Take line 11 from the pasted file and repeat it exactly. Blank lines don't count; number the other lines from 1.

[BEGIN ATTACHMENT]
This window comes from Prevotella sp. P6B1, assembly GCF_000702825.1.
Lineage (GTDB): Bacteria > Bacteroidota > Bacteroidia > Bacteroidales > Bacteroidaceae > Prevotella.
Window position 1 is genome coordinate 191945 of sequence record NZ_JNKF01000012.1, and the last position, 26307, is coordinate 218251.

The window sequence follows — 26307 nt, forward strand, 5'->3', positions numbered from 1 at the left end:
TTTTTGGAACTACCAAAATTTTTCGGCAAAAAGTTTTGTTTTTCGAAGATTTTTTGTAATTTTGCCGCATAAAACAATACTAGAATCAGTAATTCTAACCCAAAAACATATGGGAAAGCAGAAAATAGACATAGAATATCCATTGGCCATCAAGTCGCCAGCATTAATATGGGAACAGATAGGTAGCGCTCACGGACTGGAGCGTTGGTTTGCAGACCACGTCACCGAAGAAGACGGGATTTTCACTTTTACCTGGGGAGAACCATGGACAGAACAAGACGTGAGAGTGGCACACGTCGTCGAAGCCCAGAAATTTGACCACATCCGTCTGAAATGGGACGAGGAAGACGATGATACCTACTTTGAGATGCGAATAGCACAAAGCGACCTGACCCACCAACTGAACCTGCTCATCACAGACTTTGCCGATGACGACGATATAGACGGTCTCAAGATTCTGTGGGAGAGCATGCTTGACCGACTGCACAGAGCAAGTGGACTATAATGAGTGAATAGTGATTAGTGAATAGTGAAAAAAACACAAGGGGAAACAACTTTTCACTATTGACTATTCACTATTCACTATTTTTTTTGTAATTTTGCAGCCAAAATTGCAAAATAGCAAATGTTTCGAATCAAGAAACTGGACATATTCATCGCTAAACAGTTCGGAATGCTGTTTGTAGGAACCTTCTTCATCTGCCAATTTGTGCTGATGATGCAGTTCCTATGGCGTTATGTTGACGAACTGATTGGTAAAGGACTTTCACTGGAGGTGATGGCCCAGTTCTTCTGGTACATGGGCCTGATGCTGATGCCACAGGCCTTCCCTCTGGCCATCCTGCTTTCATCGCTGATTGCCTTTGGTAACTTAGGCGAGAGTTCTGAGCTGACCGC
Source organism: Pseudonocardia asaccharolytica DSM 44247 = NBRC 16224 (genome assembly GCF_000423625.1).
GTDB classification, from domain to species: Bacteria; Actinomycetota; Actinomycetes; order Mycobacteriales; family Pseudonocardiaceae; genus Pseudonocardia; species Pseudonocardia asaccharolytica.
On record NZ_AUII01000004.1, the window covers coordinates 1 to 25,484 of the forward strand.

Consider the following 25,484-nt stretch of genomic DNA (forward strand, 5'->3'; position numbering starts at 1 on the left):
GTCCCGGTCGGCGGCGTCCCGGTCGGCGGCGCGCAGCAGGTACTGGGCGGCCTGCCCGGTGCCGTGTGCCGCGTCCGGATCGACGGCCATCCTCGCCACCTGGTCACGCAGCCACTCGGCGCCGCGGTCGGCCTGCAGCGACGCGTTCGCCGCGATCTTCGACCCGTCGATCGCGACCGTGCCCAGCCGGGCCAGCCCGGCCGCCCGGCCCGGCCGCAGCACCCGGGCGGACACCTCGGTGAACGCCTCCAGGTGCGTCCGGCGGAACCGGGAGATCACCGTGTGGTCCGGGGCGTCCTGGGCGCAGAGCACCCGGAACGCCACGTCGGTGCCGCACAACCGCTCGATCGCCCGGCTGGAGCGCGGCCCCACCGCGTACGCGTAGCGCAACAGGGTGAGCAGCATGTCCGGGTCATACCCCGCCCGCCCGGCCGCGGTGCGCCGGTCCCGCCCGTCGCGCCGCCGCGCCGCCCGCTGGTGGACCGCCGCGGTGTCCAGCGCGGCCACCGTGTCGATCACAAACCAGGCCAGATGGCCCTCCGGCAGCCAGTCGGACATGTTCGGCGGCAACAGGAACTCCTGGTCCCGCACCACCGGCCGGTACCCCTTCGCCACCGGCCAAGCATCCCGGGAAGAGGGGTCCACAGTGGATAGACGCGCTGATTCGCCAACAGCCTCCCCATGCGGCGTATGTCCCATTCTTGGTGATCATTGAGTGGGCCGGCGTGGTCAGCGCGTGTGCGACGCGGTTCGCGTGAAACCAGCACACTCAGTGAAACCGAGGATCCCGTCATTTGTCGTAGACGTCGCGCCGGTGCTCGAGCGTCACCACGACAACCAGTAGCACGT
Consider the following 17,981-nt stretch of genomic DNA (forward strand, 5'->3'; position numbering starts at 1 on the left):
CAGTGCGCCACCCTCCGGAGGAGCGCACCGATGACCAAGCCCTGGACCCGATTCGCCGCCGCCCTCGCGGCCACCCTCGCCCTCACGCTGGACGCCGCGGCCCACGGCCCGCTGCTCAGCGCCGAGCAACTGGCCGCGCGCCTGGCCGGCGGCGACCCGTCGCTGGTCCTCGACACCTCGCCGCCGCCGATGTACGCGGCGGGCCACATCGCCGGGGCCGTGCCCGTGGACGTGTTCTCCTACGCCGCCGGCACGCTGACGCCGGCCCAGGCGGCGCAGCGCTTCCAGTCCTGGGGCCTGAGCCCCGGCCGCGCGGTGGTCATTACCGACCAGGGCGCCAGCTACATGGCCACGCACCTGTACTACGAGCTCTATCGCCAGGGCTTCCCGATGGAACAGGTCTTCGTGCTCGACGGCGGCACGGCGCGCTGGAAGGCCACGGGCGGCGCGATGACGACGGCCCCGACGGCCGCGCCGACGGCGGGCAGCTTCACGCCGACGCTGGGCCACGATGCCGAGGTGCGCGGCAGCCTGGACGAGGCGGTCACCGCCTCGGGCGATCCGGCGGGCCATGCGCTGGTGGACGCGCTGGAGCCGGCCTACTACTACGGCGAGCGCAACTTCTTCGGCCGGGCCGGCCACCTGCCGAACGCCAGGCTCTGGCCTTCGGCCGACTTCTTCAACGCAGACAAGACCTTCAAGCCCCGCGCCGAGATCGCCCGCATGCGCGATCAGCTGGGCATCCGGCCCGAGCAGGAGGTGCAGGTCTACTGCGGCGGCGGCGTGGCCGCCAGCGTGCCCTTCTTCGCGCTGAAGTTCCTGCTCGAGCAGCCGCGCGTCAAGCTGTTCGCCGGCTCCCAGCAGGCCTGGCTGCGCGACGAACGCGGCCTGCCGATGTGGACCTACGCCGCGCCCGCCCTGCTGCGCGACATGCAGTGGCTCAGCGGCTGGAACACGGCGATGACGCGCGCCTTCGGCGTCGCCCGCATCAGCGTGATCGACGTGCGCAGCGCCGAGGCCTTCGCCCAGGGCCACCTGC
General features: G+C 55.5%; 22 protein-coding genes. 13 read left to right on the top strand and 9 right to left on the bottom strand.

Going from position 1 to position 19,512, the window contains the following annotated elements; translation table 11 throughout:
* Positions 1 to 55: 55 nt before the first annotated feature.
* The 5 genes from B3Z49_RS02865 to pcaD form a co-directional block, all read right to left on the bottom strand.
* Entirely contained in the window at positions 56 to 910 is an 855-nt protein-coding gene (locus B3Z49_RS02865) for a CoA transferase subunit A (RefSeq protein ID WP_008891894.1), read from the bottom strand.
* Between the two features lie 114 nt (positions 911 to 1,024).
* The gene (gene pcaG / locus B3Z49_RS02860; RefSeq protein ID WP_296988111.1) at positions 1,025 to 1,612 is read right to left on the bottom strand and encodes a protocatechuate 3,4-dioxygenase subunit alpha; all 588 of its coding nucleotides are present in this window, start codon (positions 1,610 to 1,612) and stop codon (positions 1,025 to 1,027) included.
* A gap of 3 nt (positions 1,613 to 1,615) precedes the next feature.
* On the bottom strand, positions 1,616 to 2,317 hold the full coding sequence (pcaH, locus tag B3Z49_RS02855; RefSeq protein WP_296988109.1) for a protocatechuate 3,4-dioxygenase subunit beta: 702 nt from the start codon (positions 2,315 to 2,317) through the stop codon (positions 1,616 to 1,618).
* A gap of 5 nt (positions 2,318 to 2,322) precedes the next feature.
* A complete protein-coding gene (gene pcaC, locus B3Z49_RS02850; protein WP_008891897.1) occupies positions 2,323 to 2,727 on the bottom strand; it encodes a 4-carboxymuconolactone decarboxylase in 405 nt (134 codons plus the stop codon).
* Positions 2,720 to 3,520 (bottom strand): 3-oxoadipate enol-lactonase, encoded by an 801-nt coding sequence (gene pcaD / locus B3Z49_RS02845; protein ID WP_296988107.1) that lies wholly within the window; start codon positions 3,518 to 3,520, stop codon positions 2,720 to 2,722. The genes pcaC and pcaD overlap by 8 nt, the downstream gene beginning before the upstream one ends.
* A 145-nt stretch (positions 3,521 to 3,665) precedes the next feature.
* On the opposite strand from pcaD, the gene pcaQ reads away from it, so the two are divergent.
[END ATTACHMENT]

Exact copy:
Consider the following 17,981-nt stretch of genomic DNA (forward strand, 5'->3'; position numbering starts at 1 on the left):